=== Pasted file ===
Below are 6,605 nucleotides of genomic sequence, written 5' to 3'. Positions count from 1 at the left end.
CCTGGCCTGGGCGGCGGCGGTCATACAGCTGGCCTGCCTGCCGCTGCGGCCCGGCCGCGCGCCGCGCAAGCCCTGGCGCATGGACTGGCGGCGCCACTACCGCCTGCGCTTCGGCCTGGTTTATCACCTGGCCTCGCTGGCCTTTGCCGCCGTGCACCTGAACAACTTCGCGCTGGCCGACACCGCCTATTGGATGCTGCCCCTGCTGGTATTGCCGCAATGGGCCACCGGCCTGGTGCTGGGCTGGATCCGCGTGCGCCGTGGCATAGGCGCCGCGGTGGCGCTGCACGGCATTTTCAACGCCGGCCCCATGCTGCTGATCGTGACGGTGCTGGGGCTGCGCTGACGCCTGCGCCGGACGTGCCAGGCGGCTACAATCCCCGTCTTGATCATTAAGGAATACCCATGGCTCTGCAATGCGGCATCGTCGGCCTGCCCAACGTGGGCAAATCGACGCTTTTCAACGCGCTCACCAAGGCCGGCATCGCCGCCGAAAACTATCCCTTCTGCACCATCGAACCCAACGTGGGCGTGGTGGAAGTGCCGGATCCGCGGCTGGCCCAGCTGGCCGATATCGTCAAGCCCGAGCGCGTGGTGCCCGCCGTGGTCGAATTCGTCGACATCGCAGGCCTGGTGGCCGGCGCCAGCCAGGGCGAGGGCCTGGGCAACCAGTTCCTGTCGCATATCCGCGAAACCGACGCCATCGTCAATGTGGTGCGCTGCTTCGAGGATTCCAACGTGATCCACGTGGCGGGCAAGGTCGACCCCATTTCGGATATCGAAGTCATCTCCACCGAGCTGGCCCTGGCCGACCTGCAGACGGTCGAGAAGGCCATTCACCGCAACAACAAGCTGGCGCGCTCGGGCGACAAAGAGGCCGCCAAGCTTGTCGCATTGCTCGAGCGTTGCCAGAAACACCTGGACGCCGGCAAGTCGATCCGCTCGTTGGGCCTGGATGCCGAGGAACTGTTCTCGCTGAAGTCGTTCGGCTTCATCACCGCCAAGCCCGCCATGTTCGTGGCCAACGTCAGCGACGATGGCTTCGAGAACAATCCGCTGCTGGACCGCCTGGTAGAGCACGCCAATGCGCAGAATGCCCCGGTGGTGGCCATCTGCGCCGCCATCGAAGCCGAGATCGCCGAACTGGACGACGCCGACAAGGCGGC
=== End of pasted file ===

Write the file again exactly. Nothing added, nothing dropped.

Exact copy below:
Below are 6,605 nucleotides of genomic sequence, written 5' to 3'. Positions count from 1 at the left end.
CCTGGCCTGGGCGGCGGCGGTCATACAGCTGGCCTGCCTGCCGCTGCGGCCCGGCCGCGCGCCGCGCAAGCCCTGGCGCATGGACTGGCGGCGCCACTACCGCCTGCGCTTCGGCCTGGTTTATCACCTGGCCTCGCTGGCCTTTGCCGCCGTGCACCTGAACAACTTCGCGCTGGCCGACACCGCCTATTGGATGCTGCCCCTGCTGGTATTGCCGCAATGGGCCACCGGCCTGGTGCTGGGCTGGATCCGCGTGCGCCGTGGCATAGGCGCCGCGGTGGCGCTGCACGGCATTTTCAACGCCGGCCCCATGCTGCTGATCGTGACGGTGCTGGGGCTGCGCTGACGCCTGCGCCGGACGTGCCAGGCGGCTACAATCCCCGTCTTGATCATTAAGGAATACCCATGGCTCTGCAATGCGGCATCGTCGGCCTGCCCAACGTGGGCAAATCGACGCTTTTCAACGCGCTCACCAAGGCCGGCATCGCCGCCGAAAACTATCCCTTCTGCACCATCGAACCCAACGTGGGCGTGGTGGAAGTGCCGGATCCGCGGCTGGCCCAGCTGGCCGATATCGTCAAGCCCGAGCGCGTGGTGCCCGCCGTGGTCGAATTCGTCGACATCGCAGGCCTGGTGGCCGGCGCCAGCCAGGGCGAGGGCCTGGGCAACCAGTTCCTGTCGCATATCCGCGAAACCGACGCCATCGTCAATGTGGTGCGCTGCTTCGAGGATTCCAACGTGATCCACGTGGCGGGCAAGGTCGACCCCATTTCGGATATCGAAGTCATCTCCACCGAGCTGGCCCTGGCCGACCTGCAGACGGTCGAGAAGGCCATTCACCGCAACAACAAGCTGGCGCGCTCGGGCGACAAAGAGGCCGCCAAGCTTGTCGCATTGCTCGAGCGTTGCCAGAAACACCTGGACGCCGGCAAGTCGATCCGCTCGTTGGGCCTGGATGCCGAGGAACTGTTCTCGCTGAAGTCGTTCGGCTTCATCACCGCCAAGCCCGCCATGTTCGTGGCCAACGTCAGCGACGATGGCTTCGAGAACAATCCGCTGCTGGACCGCCTGGTAGAGCACGCCAATGCGCAGAATGCCCCGGTGGTGGCCATCTGCGCCGCCATCGAAGCCGAGATCGCCGAACTGGACGACGCCGACAAGGCGGC